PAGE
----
COLLEGE PARK - Floor burns were definitely part of the deal. You don't start building a winning tradition without knowing you've got to give up the body.
Shay Doron understood that when she and Kalika France happily signed up to play women's basketball at the University of Maryland. The highly touted guards gave Maryland coach Brenda Frese the fourth-best recruiting class in the country in 2003. They wanted to start something.
Well, look where they are now.
Ranked No. 16 in the country, and even the coach admits things are ahead of schedule.
"I couldn't be more pleased with the talent and how hard these players play when they step on the court," Frese said last night.
By leaps and bounds, the Terps have rocketed up the charts, poised just below the elite programs of the past decade: Duke, LSU, Stanford, Connecticut, Tennessee, Vanderbilt, Purdue, Notre Dame, Georgia.
Last night, the young Terps bolstered their win total by beating Virginia, 63-60. It's not all pretty or smooth sailing. The Terps lost freshman forward Laura Harper earlier this season to an Achilles' tear and played significant minutes last night without fearless leader Doron, who had scored 37 and 39 points in two of the Terps' previous three games.
With the drive and will to dive for loose balls - anything and everything to get the job done - Doron also leaves herself vulnerable to injury.
Doron's right shoulder was tender from a sprawling dive in the first half, and her absence left the Terps without their most potent scoring option for a few long stretches in the second half.
With a little more than five minutes left in the game, the score tied at 45, freshman center Crystal Langhorne and Doron checked back into the game. With all their starters on the floor, the Terps used the final minutes to build a lead over the Cavaliers - then refused to relinquish it.
"It was ugly, but I'm proud of the way they hung in there at the end," Frese said.
If the Terps are young enough to have lost a tough overtime game to Florida State last week because of inexperience, they're also hungry, determined and talented enough to find ways not to lose many more games they shouldn't.
A win like last night's only further helps point the Terps toward an NCAA tournament berth, which will likely mean they'll be playing March 20 in College Park. Maryland is hosting a sub-regional for the women's tournament.
Considering everything else good that has happened and the fast track the Terps are on, it seems destiny that they can showcase their emergence as a power program at home.
If Comcast Center can give birth to Garyland, there's likely to be further upside for fan interest for Frese's squad, too. The first test will be Feb. 13 against Duke. Maryland will attempt to set an Atlantic Coast Conference women's attendance record - another nice feather for a program that is geared for a big run for the long haul.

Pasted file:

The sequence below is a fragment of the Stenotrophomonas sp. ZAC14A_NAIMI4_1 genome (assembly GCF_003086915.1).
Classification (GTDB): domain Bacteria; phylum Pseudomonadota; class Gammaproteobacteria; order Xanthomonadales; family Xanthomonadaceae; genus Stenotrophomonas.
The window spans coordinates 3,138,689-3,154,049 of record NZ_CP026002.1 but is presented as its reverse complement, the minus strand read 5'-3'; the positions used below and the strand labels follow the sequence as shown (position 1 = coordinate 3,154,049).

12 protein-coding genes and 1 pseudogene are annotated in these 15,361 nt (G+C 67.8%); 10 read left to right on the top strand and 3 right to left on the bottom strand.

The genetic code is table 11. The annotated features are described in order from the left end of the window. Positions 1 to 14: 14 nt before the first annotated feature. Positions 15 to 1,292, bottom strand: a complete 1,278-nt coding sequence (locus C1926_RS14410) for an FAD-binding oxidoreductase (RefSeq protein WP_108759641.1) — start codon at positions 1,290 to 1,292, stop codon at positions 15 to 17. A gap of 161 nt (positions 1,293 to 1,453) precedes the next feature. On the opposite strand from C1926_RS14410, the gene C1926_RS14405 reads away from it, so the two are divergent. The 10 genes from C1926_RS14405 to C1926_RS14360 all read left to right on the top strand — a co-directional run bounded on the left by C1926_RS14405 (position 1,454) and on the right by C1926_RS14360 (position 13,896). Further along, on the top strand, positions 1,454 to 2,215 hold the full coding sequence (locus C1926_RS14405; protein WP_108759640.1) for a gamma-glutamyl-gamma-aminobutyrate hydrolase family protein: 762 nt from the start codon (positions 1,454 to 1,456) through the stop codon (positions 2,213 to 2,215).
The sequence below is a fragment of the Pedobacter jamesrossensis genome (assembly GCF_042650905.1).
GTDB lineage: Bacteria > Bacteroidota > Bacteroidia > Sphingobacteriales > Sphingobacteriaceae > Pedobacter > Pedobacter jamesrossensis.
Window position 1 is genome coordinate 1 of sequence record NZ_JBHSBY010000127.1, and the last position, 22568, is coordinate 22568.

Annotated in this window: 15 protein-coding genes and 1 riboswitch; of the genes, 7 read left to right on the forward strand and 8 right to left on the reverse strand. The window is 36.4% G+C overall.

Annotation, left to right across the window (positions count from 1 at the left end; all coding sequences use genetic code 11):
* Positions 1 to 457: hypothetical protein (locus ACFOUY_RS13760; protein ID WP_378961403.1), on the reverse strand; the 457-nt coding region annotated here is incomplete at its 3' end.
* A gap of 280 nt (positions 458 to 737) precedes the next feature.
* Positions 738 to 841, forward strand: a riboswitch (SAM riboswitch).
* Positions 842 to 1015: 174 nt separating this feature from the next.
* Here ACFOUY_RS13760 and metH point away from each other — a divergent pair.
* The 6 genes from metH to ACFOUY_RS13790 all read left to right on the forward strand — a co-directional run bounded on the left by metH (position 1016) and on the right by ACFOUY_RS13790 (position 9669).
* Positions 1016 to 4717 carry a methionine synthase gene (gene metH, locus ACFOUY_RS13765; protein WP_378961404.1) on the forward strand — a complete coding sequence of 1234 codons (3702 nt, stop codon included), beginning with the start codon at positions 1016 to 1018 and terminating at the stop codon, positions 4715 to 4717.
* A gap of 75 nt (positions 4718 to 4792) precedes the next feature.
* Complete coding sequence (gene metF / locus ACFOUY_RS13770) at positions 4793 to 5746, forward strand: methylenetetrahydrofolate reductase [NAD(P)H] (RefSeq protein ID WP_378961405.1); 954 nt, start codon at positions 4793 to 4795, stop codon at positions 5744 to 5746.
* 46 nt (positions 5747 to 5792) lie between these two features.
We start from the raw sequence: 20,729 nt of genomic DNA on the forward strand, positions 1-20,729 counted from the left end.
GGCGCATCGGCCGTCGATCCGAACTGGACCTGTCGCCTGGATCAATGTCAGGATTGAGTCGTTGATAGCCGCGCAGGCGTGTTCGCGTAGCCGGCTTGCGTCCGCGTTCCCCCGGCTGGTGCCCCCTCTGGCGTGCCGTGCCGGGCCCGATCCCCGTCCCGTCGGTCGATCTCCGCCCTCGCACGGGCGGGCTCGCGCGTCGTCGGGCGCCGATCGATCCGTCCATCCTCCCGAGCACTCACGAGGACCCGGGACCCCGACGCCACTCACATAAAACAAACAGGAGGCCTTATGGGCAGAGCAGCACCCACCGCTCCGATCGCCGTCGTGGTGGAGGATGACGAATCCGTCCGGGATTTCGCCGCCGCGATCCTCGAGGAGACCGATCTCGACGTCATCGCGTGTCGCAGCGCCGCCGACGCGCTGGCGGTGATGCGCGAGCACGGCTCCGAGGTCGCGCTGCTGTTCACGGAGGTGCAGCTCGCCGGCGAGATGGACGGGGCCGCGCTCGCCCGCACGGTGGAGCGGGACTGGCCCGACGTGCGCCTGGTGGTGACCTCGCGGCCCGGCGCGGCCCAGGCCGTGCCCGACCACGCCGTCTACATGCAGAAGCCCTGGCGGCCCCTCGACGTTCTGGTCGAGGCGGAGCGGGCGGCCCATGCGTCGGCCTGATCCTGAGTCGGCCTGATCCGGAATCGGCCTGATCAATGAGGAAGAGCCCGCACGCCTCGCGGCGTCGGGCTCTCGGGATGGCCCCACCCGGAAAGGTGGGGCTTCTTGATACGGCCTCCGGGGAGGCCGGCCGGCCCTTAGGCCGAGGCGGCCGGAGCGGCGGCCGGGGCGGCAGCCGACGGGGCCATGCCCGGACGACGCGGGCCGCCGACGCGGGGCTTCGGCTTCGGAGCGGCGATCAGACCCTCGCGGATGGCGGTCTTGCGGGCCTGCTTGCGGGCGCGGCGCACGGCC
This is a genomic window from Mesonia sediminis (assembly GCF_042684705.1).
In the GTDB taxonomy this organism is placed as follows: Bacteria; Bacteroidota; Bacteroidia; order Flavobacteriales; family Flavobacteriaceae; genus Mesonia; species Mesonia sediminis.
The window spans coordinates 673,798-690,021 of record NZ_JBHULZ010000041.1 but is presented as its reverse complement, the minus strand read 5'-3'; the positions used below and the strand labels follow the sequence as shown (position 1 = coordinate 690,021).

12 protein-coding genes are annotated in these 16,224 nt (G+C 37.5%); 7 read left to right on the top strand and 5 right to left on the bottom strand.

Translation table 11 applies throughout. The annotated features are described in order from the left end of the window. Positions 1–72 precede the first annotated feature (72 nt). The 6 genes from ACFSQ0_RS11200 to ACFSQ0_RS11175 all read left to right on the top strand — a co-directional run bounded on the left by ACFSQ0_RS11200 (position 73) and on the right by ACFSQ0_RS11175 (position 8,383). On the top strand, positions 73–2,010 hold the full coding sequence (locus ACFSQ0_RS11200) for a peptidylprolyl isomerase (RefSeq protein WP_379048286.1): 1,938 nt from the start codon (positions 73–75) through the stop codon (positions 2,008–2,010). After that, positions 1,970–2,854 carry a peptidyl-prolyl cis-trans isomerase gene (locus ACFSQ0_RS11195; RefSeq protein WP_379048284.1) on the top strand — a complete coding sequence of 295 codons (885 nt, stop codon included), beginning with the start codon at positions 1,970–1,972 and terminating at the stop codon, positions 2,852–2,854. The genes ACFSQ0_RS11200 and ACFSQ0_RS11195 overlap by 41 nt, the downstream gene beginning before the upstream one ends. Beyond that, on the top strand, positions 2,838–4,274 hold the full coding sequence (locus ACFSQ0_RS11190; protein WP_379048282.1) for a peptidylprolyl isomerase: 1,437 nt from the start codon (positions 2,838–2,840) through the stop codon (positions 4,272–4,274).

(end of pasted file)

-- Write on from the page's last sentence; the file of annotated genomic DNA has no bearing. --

It's one thing for a university to say it wants to upgrade its women's basketball program.
There's no harm, no foul in uttering that wish, not in these gender-equity times; not with a generation of girls who've grown up with posters of Lisa Leslie and Sue Bird on their walls.
More girls got game these days. And more university administrators and athletic directors are eager to pay lip service about supporting a women's team the way they do the men.
Then there's the University of Maryland.
Lip service would hardly begin to describe the level of commitment - emotional and financial - that has been thrown at the Terps.
Emotional support is actually the least of it, and that's really saying something, particularly if you've ever watched Debbie Yow, Maryland's director of athletics, physically recoil and fret over every Maryland turnover or missed free throw.
There were too many of those last night, when the Terps struggled to put away Virginia, pushing their home winning streak to nine games and notching another important ACC win.
Those wins are bricks in the foundation, but a look at the big picture and it's pretty heady stuff.
Maryland women's basketball is serious business - with an emphasis on business, as in wins and economics.
Within the past six months, Frese's contract was extended three years. That takes the Associated Press' 2002 Coach of the Year's commitment to Maryland through 2010.
"And that includes a buyout for the mid-six figures," Yow said last night.
Said university president C.D. "Dan" Mote Jr.: "She can leave. We wouldn't want anyone working here under duress, but this makes it a little more difficult."
Not to mention a little more expensive for any other university that might look at Maryland and decide it wants to do what's being done in College Park.
"There's no question that you have to play up to the facility you're in; that's true of the performing arts or anything else," Mote said.
"We're serious," Yow said.
She didn't need to say it. Class after class of top recruits, the big wins over North Carolina, the national ranking, the ESPN Web journals and the Comcast Under The Shell reality show all say it louder, and clearer.